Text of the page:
Rheinmetall Defence has chosen Eurosatory to launch the latest version of its private venture Lynx KF41 tracked infantry fighting vehicle (IFV).
The KF41 is fitted with the latest Lance 2.0 turret, armed with the Wotan 35 dual-feed cannon, which fires standard 35x228mm ammunition with a 7.62mm coaxial machine gun. A unique feature of the Lance 2.0 turret is that it has a flexible mission pod fitted either side, which allows for the installation of subsystems, including two Spike anti-tank guided weapons, non-line of sight strike loitering munitions, UAVs or an electronic warfare package.
A computerised fire control system is fitted, as are Rheinmetall’s Stabilised Electro- Optical Sight System and Acoustic Shooter Location System, and an electronic architecture and battle management system.
The basic hull is of welded steel, to which a modular armour package and internal spall liners are fitted. Survivability is enhanced by the installation of a hard kill active defence system and the Rosy multispectral 360° smoke/obscurant system.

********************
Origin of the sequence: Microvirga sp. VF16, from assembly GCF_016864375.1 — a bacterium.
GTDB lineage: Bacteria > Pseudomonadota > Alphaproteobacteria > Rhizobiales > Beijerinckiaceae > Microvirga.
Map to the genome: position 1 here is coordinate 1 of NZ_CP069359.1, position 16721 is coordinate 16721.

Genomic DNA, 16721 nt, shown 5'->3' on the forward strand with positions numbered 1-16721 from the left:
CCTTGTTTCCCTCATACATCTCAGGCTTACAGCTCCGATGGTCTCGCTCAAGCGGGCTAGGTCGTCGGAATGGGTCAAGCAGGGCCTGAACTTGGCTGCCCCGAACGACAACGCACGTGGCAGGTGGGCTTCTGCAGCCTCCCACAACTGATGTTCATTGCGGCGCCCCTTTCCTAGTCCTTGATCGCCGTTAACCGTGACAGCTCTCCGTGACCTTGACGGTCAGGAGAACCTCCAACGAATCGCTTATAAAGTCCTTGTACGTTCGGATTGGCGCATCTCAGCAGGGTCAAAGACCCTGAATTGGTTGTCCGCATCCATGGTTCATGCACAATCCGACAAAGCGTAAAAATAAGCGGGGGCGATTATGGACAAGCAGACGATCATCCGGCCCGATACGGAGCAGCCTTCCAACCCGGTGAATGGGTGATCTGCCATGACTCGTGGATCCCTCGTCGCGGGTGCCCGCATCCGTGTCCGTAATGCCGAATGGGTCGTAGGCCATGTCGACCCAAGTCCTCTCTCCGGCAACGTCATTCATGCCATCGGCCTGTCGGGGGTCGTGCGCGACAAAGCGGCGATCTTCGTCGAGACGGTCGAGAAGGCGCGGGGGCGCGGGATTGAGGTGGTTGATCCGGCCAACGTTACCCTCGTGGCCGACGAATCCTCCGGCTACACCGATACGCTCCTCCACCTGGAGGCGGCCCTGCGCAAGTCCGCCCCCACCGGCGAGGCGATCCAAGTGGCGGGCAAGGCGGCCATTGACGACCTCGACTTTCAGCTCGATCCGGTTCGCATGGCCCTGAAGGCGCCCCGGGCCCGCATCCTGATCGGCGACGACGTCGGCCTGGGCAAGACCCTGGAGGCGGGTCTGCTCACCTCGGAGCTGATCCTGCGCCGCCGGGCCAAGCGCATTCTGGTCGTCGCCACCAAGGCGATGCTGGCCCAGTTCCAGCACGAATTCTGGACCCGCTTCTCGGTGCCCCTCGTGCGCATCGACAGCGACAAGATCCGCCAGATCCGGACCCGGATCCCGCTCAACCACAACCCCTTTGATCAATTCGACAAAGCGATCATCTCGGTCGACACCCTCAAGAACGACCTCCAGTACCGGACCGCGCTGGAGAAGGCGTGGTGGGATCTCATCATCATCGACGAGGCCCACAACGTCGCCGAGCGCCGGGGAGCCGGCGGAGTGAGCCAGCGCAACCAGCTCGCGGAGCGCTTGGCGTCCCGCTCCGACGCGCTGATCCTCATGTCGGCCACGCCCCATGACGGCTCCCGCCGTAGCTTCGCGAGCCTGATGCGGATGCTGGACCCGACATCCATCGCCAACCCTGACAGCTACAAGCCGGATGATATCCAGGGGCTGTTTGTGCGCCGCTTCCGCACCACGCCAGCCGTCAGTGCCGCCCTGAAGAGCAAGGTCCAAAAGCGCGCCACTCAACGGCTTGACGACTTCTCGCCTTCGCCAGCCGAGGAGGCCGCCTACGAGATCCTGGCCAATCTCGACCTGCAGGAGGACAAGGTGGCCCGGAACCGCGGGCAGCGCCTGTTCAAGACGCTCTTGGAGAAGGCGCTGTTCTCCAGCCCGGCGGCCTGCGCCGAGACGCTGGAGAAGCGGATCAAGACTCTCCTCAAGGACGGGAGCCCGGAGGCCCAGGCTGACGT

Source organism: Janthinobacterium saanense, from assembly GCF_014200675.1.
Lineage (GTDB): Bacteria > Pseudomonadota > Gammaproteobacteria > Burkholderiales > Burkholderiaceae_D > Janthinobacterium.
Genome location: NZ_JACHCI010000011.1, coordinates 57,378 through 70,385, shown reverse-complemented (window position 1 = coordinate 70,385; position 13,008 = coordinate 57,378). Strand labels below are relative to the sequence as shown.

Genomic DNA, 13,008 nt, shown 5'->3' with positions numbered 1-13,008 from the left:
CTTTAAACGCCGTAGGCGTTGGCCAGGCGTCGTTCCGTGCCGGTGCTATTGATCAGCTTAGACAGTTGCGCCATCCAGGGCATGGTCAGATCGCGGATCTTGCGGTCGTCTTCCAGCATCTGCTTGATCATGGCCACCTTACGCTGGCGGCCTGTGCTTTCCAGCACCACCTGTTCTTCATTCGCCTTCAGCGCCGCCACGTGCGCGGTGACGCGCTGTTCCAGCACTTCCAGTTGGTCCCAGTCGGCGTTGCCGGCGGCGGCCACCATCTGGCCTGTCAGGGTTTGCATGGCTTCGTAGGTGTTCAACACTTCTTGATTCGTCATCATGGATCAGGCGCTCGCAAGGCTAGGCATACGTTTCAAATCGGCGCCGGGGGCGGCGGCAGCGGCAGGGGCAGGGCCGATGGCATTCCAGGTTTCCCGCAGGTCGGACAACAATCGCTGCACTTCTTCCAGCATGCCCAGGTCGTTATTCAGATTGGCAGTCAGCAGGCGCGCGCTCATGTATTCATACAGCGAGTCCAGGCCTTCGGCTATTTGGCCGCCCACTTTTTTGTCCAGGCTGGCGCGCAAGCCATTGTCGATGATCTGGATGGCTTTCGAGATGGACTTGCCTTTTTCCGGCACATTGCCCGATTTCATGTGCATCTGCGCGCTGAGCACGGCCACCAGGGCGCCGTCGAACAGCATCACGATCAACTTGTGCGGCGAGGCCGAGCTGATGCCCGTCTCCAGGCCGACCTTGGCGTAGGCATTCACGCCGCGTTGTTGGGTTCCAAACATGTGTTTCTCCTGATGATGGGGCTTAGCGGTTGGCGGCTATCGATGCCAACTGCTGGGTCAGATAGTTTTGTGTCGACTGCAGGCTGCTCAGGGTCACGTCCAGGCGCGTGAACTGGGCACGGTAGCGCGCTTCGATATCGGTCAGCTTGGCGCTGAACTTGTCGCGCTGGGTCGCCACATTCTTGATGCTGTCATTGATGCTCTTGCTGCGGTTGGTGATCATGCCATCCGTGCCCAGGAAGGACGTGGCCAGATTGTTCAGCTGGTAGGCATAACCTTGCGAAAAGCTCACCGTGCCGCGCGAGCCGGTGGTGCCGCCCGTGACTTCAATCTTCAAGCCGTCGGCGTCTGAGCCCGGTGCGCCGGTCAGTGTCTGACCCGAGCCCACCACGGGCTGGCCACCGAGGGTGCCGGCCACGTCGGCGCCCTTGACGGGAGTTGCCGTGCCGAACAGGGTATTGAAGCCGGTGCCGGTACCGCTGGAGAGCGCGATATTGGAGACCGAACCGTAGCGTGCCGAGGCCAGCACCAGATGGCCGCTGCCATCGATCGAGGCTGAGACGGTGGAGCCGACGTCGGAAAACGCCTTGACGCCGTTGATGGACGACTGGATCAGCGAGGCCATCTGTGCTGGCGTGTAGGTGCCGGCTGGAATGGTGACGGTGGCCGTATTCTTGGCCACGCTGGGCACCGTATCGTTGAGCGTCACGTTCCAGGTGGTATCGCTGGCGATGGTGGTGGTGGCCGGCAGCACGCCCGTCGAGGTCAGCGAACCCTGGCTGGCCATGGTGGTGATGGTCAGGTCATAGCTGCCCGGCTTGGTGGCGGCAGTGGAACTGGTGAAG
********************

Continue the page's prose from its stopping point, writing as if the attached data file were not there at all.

The KF41 has a gross vehicle weight of about 44 tonnes, with a stretch potential to 50 tonnes. It is powered by a Liebherr diesel engine developing 1,140hp, coupled to a Renk fully automatic transmission, which gives a top speed of 70km/h. It has a flexible suspension system developed by Australian company Supashock.
A key feature of the KF41 is a common drive module and a flexible mission module, which allows the end user to reconfigure the vehicle in eight hours to meet changing operational requirements, such as armoured personnel carrier, ambulance, command post vehicle and recovery vehicle.
The first example of the Lynx has taken part in the competition to supply the Czech Republic with up to 210 IFVs to replace its currently deployed BMP-2 vehicles, and Rheinmetall will also enter the Lynx to meet the Australian Army Land 400 Phase 3 requirement.